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Advancing Care - October 2021

advancing care


COVID-19 Vaccine: Third Dose vs. Booster

Certain immunocompromised individuals may now be eligible to receive a third dose of the COVID-19 vaccine. As the eligibility for the COVID-19 vaccine evolves, you may wonder if you should get an additional dose. Experts at Yale New Haven Hospital answer some common questions. 

What is the difference between a “third dose” and a “booster”?

A “third dose” of an mRNA vaccine (either Moderna or Pfizer) is available to people who may not have had a strong enough immune response after receiving the first two doses. Those who are immunocompromised need a third dose to reach a stronger level of immunity against the virus. 

A “booster” is an additional vaccine dose given to individuals who may have waning immunity because they completed their initial vaccine series many months ago. The rise of variants, such as the highly contagious Delta variant, is another reason why some people may have a waning immune response.
Who is eligible for a third dose?

A third dose of the Pfizer or Moderna vaccine is available for people with certain immunocompromised conditions including current treatment for cancer, those who received an organ transplant or those with advanced or untreated HIV.

If you are eligible, you can schedule your third dose on our website. If you have questions about whether you are immunocompromised, speak to your healthcare provider.

Who is eligible for a booster?

Booster doses of the Pfizer COVID-19 vaccine ONLY are currently available for those:

  • 65 and older
  • in long-term care settings
  • 18 to 64 who are at high risk of severe COVID-19
  • 18 and older at high risk of exposure to COVID-19 due to their work

If you are eligible, you can get your booster if it has been at least six months since your first two doses.

Learn more about eligibility for booster doses.

If you are eligible for a booster or a third dose, schedule your vaccine appointment online.

What you need to know about flu season

COVID-19 has dominated news reports for more than a year, but healthcare professionals want people to remember another virus: seasonal influenza. 

Influenza is a viral infection that attacks your respiratory system — your nose, throat and lungs. Symptoms of influenza, commonly called the flu, are fever, aching muscles, cough, sore throat, headache and fatigue. Influenza and COVID-19 are both contagious respiratory illnesses, but they are caused by different viruses.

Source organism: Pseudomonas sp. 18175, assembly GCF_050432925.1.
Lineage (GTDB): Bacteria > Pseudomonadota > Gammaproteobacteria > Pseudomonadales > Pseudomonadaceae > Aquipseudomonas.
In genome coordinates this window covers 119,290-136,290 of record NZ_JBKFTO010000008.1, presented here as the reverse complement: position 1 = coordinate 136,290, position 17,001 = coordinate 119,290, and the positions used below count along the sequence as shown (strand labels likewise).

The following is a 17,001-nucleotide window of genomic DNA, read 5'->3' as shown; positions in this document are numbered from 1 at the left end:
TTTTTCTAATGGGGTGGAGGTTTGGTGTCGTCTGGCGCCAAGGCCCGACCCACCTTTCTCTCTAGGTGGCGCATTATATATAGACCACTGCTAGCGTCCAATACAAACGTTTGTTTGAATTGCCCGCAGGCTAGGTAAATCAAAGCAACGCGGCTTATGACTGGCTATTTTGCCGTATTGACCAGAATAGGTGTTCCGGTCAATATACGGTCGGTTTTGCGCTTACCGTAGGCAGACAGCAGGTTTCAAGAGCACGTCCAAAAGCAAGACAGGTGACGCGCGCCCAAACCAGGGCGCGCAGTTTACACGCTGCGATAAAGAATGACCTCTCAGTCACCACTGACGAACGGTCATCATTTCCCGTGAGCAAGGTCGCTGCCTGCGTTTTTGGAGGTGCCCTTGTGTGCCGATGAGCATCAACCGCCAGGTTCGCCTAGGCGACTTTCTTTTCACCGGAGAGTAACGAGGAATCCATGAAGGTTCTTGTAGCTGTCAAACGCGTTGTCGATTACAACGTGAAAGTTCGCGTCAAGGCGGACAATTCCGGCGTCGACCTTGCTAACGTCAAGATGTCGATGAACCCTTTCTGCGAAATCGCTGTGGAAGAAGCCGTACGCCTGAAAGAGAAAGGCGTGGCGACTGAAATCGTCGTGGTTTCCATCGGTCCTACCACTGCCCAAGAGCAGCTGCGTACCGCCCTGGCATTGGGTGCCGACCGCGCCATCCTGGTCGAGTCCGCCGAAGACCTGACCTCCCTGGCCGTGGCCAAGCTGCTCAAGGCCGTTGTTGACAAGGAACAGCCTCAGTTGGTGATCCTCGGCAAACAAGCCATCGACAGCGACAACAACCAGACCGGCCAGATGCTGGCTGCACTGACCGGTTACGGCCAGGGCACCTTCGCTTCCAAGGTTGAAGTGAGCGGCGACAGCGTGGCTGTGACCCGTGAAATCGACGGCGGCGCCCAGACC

Flu viruses are most common during the fall and winter. While the timing and duration of flu seasons can vary, flu activity often begins to increase in October and peaks between December and February. People shouldn’t let their guard down, because the flu can extend into May. 

“We usually say that flu is predictably unpredictable,” said Richard Martinello, MD, medical director of Infection Prevention at YNHH. 

Between 3 - 11 percent of the U.S. population gets sick from flu each season, depending on the year, according to the Centers for Disease Control (CDC). In an average year, deaths from flu range between 12,000 and 61,000 people. 

Last year, however, the U.S. experienced a relatively mild flu season thanks to more people wearing masks, maintaining physical distance, avoiding mass transportation and staying home to prevent the spread of COVID-19. The combination of these preventive methods helped stop COVID-19 as well as flu viruses from spreading, according to Dr. Martinello. 

“We did anticipate seeing a reduction in flu due to the measures taken to prevent COVID, but it was remarkable to see so little influenza last year,” he said. 

A year later, more than 64 percent of the U.S. population has received at least one dose of a COVID-19 vaccine. Wearing masks and physical distancing, while still recommended, are much less common. Families and friends are gathering once more, students have returned to in-person instruction, and the opportunities for influenza exposure are returning to pre-COVID levels. 

“This year we may experience a more typical influenza season, so we need people to be attentive. Flu is still a major public health threat and poses a risk to everyone, including healthy children, teens, adults and pregnant individuals,” said Dr. Martinello. “We’ve already started to see an increase in respiratory viruses now, including RSV (respiratory syncytial virus), which is unusual during the summer months.”  

So what should you know about this coming fall and winter? Dr. Martinello recommends the following safety measures: 

  1. Get the flu vaccine. The best way to protect yourself from the flu is to get your annual flu shot. It’s safe and recommended for everyone six months or older, including pregnant women, unless you’re known to have a severe allergy to the flu shot.

    “Contact your primary care provider or local walk-in care location for more information and to schedule your flu vaccination, preferably by the end of October,” Dr. Martinello said. “Flu activity can begin increasing at any time and you want to be protected when it starts to spread. After you get your flu vaccine, your body takes about two weeks to build immunity to flu.” 

    You can get your flu vaccine at the same time as a COVID-19 vaccine. Just get them in different arms.

  2. Continue to practice physical distancing and wearing masks. “COVID-19 and influenza are both viruses that spread through respiratory droplets. So, the strategies people can employ to minimize the spread of the influenza virus are very similar to the practices used to control the spread of COVID-19,” he said. 

  3. Wash your hands frequently and thoroughly with soap and water to reduce the likelihood of transmitting viruses. At the very least, wash your hands before preparing or eating food, after using the bathroom and after touching surfaces that others have touched (like doorknobs and light switches in public places).